Sweet Sixteen

THE TV DIRECTOR IS HAVING A crisis. Out on the court in Hilton Head, S.C., Martina Hingis is filming a tennis promo for NBC. And she just doesn’t get it. Joyfully, a huge grin lighting her face, she’s pounding ball after ball over the net. But the director wants drama, a promo noir. “No, no, no!” he shouts. “You look too happy out there. Like you’re having too much fun. Make it look harder.”

No can do. The kid—at 16, she’s the youngest No. 1 ranked woman in this century—is a natural. Moreover, she plays the game with a fierce joie de vivre, not to mention unshakable self-confidence. After her upset loss to Iva Majoli in the finals of the French Open on June 7, reporters expected to find her a bit downcast. Instead, Hingis was upbeat, even congratulatory. “I won 37 matches this year,” she told Majoli in Paris. “You’re the only one who beat me. Great job!”

Despite that loss, Hingis remains the No. 1 seed at Wimbledon, which begins June 23. “Usually at 16, you have great groundies or a great serve-volley, but you don’t have the whole package,” says Chris Evert. “She does.” Commentator Bud Collins concurs. “Martina is the most thoughtful woman I have ever seen on the court,” he says. “She has great anticipation and a real sense for the game.”

It’s a game Hingis seemed destined to play. Born in what is now Slovakia, Martina, an only child, was named by her Czech tennis-playing parents for their country’s greatest champion, Martina Navratilova. At 2, she was already trying to hit balls back to her mother, Melanie Molitor. “Surely that was not tennis, but we tried,” remembers Molitor, 40, the only coach her daughter has ever had. By 6, Hingis had won her first tournament.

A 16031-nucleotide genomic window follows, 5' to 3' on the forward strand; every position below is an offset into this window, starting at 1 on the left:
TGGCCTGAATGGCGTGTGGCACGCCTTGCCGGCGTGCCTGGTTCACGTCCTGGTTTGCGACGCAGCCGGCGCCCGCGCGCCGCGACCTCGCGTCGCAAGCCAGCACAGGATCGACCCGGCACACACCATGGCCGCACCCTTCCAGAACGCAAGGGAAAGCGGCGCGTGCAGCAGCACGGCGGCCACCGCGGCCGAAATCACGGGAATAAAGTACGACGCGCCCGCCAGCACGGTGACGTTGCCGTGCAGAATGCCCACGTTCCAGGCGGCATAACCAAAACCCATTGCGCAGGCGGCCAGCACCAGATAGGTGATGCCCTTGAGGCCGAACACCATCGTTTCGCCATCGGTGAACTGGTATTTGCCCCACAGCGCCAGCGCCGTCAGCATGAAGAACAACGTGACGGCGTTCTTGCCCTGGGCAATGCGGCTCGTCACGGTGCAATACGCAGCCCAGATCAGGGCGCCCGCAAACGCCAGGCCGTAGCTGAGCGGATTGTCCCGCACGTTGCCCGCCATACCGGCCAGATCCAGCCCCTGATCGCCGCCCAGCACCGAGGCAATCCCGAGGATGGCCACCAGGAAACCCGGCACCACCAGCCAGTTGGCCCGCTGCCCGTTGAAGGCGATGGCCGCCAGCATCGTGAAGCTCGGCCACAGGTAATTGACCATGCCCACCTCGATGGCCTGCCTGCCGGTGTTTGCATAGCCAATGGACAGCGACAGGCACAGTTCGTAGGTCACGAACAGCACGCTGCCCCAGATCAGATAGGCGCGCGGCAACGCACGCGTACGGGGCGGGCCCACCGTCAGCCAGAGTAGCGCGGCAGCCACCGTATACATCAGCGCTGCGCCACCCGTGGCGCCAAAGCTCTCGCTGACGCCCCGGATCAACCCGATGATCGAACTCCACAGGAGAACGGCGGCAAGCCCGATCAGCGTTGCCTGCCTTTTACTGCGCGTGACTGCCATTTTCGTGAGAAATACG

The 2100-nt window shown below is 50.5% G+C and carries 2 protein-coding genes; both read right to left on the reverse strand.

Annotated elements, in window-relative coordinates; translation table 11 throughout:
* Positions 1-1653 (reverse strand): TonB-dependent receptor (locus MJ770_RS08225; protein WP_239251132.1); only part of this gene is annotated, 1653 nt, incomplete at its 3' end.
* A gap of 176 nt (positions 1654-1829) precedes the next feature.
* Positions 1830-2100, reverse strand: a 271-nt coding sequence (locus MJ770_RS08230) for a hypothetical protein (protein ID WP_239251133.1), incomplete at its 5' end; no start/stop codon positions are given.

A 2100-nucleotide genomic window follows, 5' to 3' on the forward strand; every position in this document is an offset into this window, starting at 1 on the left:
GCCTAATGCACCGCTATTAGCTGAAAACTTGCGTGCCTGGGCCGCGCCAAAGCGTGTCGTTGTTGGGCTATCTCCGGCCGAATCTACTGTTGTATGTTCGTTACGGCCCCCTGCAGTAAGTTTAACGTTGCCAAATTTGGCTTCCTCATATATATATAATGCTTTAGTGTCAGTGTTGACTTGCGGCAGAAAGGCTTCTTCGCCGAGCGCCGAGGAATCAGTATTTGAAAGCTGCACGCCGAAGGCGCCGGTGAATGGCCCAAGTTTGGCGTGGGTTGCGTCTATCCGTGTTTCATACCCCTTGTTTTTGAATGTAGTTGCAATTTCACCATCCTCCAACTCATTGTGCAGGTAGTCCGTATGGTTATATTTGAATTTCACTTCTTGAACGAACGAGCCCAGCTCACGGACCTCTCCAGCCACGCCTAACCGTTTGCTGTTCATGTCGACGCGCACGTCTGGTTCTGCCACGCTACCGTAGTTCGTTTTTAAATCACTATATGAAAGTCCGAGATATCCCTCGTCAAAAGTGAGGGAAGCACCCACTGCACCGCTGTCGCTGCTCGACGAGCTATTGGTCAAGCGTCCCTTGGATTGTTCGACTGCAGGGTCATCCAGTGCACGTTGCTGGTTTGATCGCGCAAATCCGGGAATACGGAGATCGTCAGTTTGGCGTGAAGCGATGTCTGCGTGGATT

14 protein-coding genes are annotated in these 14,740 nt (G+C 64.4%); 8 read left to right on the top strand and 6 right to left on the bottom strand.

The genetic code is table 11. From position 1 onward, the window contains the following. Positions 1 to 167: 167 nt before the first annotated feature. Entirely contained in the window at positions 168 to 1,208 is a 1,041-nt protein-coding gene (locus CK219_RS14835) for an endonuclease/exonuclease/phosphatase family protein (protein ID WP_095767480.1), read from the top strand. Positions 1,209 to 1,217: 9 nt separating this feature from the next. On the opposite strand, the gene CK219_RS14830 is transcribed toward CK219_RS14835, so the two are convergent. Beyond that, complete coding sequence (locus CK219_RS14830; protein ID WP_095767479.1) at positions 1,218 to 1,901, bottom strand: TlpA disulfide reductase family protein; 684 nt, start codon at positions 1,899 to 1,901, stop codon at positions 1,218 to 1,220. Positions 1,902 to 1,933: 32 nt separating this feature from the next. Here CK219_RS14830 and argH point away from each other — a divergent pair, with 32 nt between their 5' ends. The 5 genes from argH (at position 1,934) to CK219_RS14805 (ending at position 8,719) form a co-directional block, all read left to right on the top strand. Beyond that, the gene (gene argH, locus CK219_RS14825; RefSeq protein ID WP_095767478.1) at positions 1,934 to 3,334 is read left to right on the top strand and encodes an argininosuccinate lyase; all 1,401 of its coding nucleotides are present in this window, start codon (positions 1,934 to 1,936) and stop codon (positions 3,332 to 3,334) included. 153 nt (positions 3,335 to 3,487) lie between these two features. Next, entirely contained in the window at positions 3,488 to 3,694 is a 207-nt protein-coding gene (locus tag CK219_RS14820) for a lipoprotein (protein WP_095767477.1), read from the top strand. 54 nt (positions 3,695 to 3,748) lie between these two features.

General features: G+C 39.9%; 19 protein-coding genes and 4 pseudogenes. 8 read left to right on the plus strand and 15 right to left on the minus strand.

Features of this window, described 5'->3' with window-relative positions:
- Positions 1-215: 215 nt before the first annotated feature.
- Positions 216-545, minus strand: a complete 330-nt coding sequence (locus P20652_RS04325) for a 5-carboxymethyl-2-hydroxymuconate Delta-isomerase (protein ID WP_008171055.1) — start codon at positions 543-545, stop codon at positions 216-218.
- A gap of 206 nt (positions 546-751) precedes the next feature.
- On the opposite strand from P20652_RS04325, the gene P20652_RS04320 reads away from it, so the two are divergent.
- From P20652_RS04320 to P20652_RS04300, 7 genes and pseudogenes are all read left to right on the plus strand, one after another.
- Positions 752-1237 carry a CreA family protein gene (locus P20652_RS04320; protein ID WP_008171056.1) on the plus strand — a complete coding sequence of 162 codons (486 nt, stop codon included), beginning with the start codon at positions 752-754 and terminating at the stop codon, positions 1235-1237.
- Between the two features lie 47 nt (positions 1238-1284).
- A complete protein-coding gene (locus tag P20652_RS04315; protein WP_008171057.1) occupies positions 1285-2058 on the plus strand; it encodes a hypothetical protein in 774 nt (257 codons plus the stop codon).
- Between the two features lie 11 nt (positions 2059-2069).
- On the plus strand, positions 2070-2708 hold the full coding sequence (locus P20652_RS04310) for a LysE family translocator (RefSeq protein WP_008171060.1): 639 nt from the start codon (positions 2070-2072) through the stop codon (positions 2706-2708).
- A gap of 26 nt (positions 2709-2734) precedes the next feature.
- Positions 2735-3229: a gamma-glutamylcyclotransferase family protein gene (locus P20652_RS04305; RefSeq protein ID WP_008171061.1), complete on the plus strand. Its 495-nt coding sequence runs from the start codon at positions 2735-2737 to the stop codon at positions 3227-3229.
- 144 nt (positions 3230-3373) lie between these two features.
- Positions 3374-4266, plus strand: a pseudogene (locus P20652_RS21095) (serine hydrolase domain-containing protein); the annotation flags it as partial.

That year, Martina’s parents divorced. Soon afterward, Hingis moved with her mother and new stepfather, computer salesman Andreas Zogg, to his native Switzerland. “When Martina was 8, she was already without competition,” says Peter Holik, 18, her longtime training partner. “She played against 16-year-olds, and she wiped them out.” After winning a string of junior Grand Slam titles, she turned pro at 14.

Her only real rough patch came during her first year on the tour, when Hingis struggled with both a weak serve and adolescent rebellion. “It was not that I did not like tennis anymore, I just did not want to do anything,” she says. Eventually her mother offered her a choice: Buckle down or go back to school. The result has rewritten tennis history. In January, Hingis became the youngest Grand Slam champion in more than a century when she routed Mary Pierce in the final of the Australian Open. As much as the victory, many spectators remember Molitor’s 10-foot leap out of the stands to hug her daughter. “We always had only us two,” Hingis says. “She is everything in one person.”

Tennis insiders praise Molitor’s training methods. She works Martina but doesn’t drive her; she’s protective, but not fanatical. The pair typically log 2½ hours of practice a day; when they’re home, it’s on the court behind their modest two-story house in the Swiss hamlet of Trübbach. (Molitor and Zogg divorced last year.) Hingis has plenty of time to Rollerblade, play some of her 300 pop CDs, hang with friends—she says “there will be lots of time later” for dating—or jump one of her two horses, Montana and Sorrenta. “I think she has this carefree attitude bordering on reckless,” says Evert of Hingis, who tends not to wear a helmet either riding or blading. “It has helped her become a champion, because she’s fearless. But she has got to watch it in her everyday life.”

Hingis begs to differ, even after the fall from a friend’s horse that partially tore ligaments in her left knee and required surgery in the weeks before the French Open. If anything, the unaccustomed setback may have made her even hungrier. “I would like to prove that I am not a flash in the pan,” Hingis says. “The better you are, the less you want to lose.”


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